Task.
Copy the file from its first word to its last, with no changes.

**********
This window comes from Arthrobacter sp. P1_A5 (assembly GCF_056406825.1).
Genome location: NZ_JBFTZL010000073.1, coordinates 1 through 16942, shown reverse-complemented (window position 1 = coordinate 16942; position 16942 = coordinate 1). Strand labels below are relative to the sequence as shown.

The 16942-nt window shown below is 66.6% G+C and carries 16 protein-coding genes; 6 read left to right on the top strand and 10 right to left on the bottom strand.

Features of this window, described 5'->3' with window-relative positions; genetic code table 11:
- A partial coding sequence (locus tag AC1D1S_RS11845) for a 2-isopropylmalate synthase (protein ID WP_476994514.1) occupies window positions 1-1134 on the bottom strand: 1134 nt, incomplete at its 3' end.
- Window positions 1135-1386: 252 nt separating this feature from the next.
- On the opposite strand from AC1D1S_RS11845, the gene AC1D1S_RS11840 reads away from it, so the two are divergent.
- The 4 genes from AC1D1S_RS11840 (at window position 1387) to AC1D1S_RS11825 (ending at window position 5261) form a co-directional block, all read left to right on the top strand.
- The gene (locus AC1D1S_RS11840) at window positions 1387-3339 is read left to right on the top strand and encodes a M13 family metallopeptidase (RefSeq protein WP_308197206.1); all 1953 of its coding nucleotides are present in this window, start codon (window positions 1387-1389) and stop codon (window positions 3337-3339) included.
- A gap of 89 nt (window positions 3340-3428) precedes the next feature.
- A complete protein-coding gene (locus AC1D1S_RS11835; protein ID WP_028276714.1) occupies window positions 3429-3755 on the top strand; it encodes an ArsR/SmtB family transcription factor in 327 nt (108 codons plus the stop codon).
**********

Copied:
This window comes from Arthrobacter sp. P1_A5 (assembly GCF_056406825.1).
Genome location: NZ_JBFTZL010000073.1, coordinates 1 through 16942, shown reverse-complemented (window position 1 = coordinate 16942; position 16942 = coordinate 1). Strand labels below are relative to the sequence as shown.

The 16942-nt window shown below is 66.6% G+C and carries 16 protein-coding genes; 6 read left to right on the top strand and 10 right to left on the bottom strand.

Features of this window, described 5'->3' with window-relative positions; genetic code table 11:
- A partial coding sequence (locus tag AC1D1S_RS11845) for a 2-isopropylmalate synthase (protein ID WP_476994514.1) occupies window positions 1-1134 on the bottom strand: 1134 nt, incomplete at its 3' end.
- Window positions 1135-1386: 252 nt separating this feature from the next.
- On the opposite strand from AC1D1S_RS11845, the gene AC1D1S_RS11840 reads away from it, so the two are divergent.
- The 4 genes from AC1D1S_RS11840 (at window position 1387) to AC1D1S_RS11825 (ending at window position 5261) form a co-directional block, all read left to right on the top strand.
- The gene (locus AC1D1S_RS11840) at window positions 1387-3339 is read left to right on the top strand and encodes a M13 family metallopeptidase (RefSeq protein WP_308197206.1); all 1953 of its coding nucleotides are present in this window, start codon (window positions 1387-1389) and stop codon (window positions 3337-3339) included.
- A gap of 89 nt (window positions 3340-3428) precedes the next feature.
- A complete protein-coding gene (locus AC1D1S_RS11835; protein ID WP_028276714.1) occupies window positions 3429-3755 on the top strand; it encodes an ArsR/SmtB family transcription factor in 327 nt (108 codons plus the stop codon).